Bullying and its Lasting Effects.

I was born In Boston Mass. and for the first few years we rented an apartment in a section of the city called Allston. At the time, it wasn’t considered a nice area. I vividly remember my Mom playing hide and seek with the cockroaches in the ‘pepto bismol’, very pink kitchen. The lights were shut off, the cockroaches would come out, then the lights would be turned back on and my Mom would beat them to death with a broom as they scattered! Between my Dad working 2 and 3 jobs at times, we were able to, with the help of my grandmother, buy a house in a suburb called Dedham Mass. A nice lower middle class suburb where we fit right in economically and socially.

I lived there from 1968 to 1974 until the possibility of busing became too close for comfort for my Dad. In case you are too young to remember or have forgotten what that was about, it was a way of integrating inner city kids into the suburbs and exposing suburban kids to city life. The school was a five minute walk away, the bus ride into Boston was a half an hour each way. The property taxes my parents were paying were going to be used to educate someone else’s child. This didn’t sit well with my parents. They had selected the house we lived in based on affordability and its close location to the grade school since 3 of us were in grade school and my little sister was soon to start there.

My Dad was offered a transfer to the Midwest division of his company which he accepted before anyone else could take it. The company covered the relocation and down payment for the new house. The town where we settled was called Glen Ellyn Illinois and it is a beautiful town, An upper middle class town that we squeaked into. We really couldn’t afford it but we were sure going to try! It reminded my Mom of Camden Maine and since my Dad was taking her away from the east coast, she got to pick where we would be living. My younger siblings adapted well. They were starting 3rd and 5th grade and the school was across the street from our house. They fit right in, making new friends quickly, their bonds to the prior school not as well formed. My sister was starting high school and I was starting junior high school and I had to take a bus across town.

On the 1st day of school I boarded the bus. The bus stop was on the corner of our street. My mother made her coffee with the shade up to watch as I walked to the corner. I got on and went to take a seat. There were several open seats but I was the new kid, the tall girl with the Boston accent and I wasn’t wearing designer clothes like the rest of them. I asked to sit with a few kids but I was told no, that someone else on a future stop would be sitting with them. They had years of going to school together, of friendship. Their families all knew one another and here I was, a wide eyed stranger with an accent not nearly as dressed up as the others. I was ‘fair’ game. I stood until the bus started moving and the bus driver ordered me to sit. I sat down on the inside bus steps.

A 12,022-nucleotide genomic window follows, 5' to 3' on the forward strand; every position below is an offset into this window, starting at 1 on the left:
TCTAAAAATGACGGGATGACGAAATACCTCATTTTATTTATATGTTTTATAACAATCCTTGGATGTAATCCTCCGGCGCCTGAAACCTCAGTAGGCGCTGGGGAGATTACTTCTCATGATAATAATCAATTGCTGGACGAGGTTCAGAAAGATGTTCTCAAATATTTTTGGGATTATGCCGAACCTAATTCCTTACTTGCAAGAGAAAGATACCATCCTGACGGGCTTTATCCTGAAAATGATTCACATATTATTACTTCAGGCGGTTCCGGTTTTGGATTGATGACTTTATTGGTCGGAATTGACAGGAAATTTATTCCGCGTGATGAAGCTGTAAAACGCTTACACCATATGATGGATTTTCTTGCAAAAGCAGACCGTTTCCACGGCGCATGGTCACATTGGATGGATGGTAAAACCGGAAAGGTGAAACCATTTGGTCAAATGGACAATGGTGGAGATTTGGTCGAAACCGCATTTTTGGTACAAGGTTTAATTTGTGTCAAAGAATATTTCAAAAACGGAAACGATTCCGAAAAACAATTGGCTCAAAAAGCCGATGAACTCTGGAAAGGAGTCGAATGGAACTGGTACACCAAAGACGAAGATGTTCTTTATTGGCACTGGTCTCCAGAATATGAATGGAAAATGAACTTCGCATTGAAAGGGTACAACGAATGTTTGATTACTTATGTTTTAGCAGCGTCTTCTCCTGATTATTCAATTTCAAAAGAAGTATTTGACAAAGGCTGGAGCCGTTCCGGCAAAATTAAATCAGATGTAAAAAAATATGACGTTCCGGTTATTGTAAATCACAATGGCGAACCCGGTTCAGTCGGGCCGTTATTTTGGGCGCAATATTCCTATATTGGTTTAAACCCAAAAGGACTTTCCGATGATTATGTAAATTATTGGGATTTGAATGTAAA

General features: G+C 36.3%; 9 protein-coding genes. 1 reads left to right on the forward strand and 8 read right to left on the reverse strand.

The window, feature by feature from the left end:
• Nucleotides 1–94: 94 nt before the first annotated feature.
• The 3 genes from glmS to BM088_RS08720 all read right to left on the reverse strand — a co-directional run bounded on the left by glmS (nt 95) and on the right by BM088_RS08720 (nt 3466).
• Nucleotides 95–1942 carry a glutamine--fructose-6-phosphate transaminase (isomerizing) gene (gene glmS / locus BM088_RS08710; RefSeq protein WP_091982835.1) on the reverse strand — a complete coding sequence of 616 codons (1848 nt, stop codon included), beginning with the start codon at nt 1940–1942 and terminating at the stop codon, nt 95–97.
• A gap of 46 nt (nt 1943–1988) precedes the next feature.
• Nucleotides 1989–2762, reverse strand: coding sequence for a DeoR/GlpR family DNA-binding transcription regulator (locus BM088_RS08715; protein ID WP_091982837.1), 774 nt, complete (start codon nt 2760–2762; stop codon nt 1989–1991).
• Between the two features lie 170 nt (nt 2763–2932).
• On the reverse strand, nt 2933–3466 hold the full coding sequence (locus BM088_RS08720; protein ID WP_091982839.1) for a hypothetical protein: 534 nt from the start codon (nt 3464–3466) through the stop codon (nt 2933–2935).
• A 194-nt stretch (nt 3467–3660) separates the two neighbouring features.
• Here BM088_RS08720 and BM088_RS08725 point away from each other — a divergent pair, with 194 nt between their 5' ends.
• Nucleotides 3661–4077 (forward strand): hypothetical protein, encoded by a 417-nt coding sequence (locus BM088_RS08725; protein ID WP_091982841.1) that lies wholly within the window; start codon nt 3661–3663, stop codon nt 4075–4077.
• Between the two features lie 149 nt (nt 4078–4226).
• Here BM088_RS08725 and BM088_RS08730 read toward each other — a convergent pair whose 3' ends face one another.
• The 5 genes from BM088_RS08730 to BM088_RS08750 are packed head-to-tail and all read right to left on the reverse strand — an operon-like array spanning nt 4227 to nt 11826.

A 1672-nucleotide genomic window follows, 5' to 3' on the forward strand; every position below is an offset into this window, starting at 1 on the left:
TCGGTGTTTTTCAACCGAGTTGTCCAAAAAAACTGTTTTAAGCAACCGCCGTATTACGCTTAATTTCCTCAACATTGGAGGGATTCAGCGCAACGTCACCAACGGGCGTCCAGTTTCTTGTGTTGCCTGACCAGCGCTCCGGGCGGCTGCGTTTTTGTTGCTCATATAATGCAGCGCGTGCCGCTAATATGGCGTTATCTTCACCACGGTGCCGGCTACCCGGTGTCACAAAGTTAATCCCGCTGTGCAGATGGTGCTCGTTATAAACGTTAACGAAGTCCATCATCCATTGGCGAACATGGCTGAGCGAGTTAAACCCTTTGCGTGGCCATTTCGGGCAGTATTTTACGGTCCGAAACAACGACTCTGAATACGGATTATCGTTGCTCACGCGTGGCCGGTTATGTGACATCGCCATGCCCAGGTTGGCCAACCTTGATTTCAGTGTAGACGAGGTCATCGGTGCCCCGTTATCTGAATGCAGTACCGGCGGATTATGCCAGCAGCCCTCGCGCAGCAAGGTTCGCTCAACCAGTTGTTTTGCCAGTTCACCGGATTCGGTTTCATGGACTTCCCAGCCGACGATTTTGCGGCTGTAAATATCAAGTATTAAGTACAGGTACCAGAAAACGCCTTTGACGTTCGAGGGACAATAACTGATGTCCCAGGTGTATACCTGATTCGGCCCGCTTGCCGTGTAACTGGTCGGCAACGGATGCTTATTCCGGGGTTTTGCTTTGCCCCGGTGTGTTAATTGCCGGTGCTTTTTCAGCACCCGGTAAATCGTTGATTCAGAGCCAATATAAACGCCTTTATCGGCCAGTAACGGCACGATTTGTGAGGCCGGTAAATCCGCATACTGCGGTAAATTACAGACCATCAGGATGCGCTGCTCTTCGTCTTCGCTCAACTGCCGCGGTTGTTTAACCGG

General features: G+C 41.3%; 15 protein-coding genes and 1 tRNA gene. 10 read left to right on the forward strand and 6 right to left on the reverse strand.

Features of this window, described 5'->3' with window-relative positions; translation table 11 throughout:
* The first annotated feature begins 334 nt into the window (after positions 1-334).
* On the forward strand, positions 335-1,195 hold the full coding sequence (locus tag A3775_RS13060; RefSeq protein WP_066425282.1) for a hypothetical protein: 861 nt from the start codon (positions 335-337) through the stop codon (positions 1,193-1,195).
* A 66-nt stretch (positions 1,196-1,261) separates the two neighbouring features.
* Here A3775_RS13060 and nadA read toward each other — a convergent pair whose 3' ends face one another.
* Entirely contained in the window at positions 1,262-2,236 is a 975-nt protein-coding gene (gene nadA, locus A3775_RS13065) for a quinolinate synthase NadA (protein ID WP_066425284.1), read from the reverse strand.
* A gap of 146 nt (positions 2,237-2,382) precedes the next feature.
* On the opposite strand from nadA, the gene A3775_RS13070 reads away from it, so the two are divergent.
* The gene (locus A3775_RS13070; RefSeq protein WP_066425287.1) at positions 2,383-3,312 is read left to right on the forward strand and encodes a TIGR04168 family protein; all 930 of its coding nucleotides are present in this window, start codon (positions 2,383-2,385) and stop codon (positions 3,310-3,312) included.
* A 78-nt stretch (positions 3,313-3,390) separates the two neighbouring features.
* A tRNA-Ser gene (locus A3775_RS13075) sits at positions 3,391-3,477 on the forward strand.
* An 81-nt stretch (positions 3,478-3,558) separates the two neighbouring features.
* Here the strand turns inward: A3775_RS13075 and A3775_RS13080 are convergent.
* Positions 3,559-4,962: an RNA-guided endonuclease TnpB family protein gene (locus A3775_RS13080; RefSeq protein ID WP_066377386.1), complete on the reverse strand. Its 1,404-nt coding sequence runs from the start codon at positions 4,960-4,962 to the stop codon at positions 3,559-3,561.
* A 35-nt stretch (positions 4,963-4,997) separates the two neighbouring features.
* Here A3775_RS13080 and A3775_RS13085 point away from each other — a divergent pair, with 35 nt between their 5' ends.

This went on for a few days. Then one morning when my mother made her coffee, she watched me walk to the bus stop and then she pulled down the shade, I saw her do this and walked the mile and a half to school.

One day later that year, I got my courage up to try again and I boarded the bus. I sat next to a kid who you could see that he didn’t want me to sit with him. But I tried to assert myself and sat down next to him. He threw my books off my lap and started to choke me. The bus driver made him stop and he got a detention when we got to school. Things got a little better in high school. But the damage of those 2 years was already done. I didn’t think much of myself and went from an outgoing happy child to a withdrawn depressed girl.

Why didn’t I tell my parents? There were many reasons that made sense to a 12 year old. If I told my parents they would go to the school and make a big deal out of it. The kids would find this out and instead of making it better, it would just make it worse.
I also didn’t want my parents to feel badly. They moved us across the country and we had to leave friends and family behind. I knew they felt for us and because of that, I felt for them.

I made lots of friends out there. Over time we all figured out that junior high and high school perceptions don’t mean very much in the real world. But it affected me. It made me vulnerable and caused me heartache and tears. I am a firm advocate against bullying. I have always told my 2 kids that if I ever hear of them mocking, teasing, making fun of or bullying ANYONE that they would answer to me.

I am glad that these days bullying gets the attention it always deserved. I am sorry for those who went through it. For the residual damage they have to continually try and shake off. I feel worse for the ones who took their own life because they could not cope. That it was just all too much for them.

Pay attention to your child. If they seem withdrawn, unhappy, their grades dip, they show no interest in things they used to be interested in, ask them what is wrong. Go to the school. Principals and teachers have had training to deal with this type of thing. Don’t let your child suffer at the hands of a bully.

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About cathycooper

Cathy Cooper and Paul Collins are residents of Midcoast Maine involved in divorce, custody and parental issues. One from the sideline and the other from personal experience. Both working on Family Court and Guardian ad litem reform through education and political process.